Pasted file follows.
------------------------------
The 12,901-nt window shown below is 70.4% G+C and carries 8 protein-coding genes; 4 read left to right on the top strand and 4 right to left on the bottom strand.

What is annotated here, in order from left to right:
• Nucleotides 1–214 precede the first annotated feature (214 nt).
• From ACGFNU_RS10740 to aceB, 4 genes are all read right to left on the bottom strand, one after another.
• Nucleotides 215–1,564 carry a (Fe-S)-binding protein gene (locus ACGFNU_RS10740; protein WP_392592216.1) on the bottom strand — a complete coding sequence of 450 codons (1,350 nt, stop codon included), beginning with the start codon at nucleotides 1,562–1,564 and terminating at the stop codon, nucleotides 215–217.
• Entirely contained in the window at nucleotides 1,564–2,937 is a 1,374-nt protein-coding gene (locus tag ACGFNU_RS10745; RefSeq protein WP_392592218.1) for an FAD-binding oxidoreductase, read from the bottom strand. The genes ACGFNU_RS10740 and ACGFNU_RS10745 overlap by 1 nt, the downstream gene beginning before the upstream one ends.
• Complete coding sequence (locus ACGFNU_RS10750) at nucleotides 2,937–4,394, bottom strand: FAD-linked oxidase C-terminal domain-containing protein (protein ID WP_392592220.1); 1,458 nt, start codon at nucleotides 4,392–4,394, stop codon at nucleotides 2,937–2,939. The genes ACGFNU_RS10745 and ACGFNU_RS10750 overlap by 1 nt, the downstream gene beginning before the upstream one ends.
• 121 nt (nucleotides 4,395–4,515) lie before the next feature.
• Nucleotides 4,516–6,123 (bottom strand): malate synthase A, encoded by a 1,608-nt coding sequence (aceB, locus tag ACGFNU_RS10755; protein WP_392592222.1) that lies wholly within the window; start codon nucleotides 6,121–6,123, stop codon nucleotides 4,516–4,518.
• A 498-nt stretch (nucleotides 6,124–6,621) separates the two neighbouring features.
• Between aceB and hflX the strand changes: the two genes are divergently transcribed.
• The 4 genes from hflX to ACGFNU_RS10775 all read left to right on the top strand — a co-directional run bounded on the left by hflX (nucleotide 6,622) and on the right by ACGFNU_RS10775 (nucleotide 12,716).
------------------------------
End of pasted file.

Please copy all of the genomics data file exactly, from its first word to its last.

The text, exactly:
The 12,901-nt window shown below is 70.4% G+C and carries 8 protein-coding genes; 4 read left to right on the top strand and 4 right to left on the bottom strand.

What is annotated here, in order from left to right:
• Nucleotides 1–214 precede the first annotated feature (214 nt).
• From ACGFNU_RS10740 to aceB, 4 genes are all read right to left on the bottom strand, one after another.
• Nucleotides 215–1,564 carry a (Fe-S)-binding protein gene (locus ACGFNU_RS10740; protein WP_392592216.1) on the bottom strand — a complete coding sequence of 450 codons (1,350 nt, stop codon included), beginning with the start codon at nucleotides 1,562–1,564 and terminating at the stop codon, nucleotides 215–217.
• Entirely contained in the window at nucleotides 1,564–2,937 is a 1,374-nt protein-coding gene (locus tag ACGFNU_RS10745; RefSeq protein WP_392592218.1) for an FAD-binding oxidoreductase, read from the bottom strand. The genes ACGFNU_RS10740 and ACGFNU_RS10745 overlap by 1 nt, the downstream gene beginning before the upstream one ends.
• Complete coding sequence (locus ACGFNU_RS10750) at nucleotides 2,937–4,394, bottom strand: FAD-linked oxidase C-terminal domain-containing protein (protein ID WP_392592220.1); 1,458 nt, start codon at nucleotides 4,392–4,394, stop codon at nucleotides 2,937–2,939. The genes ACGFNU_RS10745 and ACGFNU_RS10750 overlap by 1 nt, the downstream gene beginning before the upstream one ends.
• 121 nt (nucleotides 4,395–4,515) lie before the next feature.
• Nucleotides 4,516–6,123 (bottom strand): malate synthase A, encoded by a 1,608-nt coding sequence (aceB, locus tag ACGFNU_RS10755; protein WP_392592222.1) that lies wholly within the window; start codon nucleotides 6,121–6,123, stop codon nucleotides 4,516–4,518.
• A 498-nt stretch (nucleotides 6,124–6,621) separates the two neighbouring features.
• Between aceB and hflX the strand changes: the two genes are divergently transcribed.
• The 4 genes from hflX to ACGFNU_RS10775 all read left to right on the top strand — a co-directional run bounded on the left by hflX (nucleotide 6,622) and on the right by ACGFNU_RS10775 (nucleotide 12,716).